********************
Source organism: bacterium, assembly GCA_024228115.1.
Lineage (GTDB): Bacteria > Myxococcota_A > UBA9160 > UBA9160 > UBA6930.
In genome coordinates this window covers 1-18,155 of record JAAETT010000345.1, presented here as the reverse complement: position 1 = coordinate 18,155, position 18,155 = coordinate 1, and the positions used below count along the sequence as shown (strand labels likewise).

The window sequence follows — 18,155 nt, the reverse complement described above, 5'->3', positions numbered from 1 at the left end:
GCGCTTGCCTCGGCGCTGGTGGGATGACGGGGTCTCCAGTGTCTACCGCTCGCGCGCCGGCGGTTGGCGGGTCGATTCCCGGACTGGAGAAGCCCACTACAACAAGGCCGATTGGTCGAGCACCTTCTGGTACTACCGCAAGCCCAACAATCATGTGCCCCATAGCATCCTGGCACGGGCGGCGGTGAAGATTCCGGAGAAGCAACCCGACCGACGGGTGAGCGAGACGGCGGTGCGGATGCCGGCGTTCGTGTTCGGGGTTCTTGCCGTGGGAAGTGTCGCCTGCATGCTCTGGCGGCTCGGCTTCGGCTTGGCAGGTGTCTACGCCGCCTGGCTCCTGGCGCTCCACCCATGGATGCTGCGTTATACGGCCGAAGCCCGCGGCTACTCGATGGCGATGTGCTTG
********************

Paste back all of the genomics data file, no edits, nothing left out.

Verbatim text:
Source organism: bacterium, assembly GCA_024228115.1.
Lineage (GTDB): Bacteria > Myxococcota_A > UBA9160 > UBA9160 > UBA6930.
In genome coordinates this window covers 1-18,155 of record JAAETT010000345.1, presented here as the reverse complement: position 1 = coordinate 18,155, position 18,155 = coordinate 1, and the positions used below count along the sequence as shown (strand labels likewise).

The window sequence follows — 18,155 nt, the reverse complement described above, 5'->3', positions numbered from 1 at the left end:
GCGCTTGCCTCGGCGCTGGTGGGATGACGGGGTCTCCAGTGTCTACCGCTCGCGCGCCGGCGGTTGGCGGGTCGATTCCCGGACTGGAGAAGCCCACTACAACAAGGCCGATTGGTCGAGCACCTTCTGGTACTACCGCAAGCCCAACAATCATGTGCCCCATAGCATCCTGGCACGGGCGGCGGTGAAGATTCCGGAGAAGCAACCCGACCGACGGGTGAGCGAGACGGCGGTGCGGATGCCGGCGTTCGTGTTCGGGGTTCTTGCCGTGGGAAGTGTCGCCTGCATGCTCTGGCGGCTCGGCTTCGGCTTGGCAGGTGTCTACGCCGCCTGGCTCCTGGCGCTCCACCCATGGATGCTGCGTTATACGGCCGAAGCCCGCGGCTACTCGATGGCGATGTGCTTG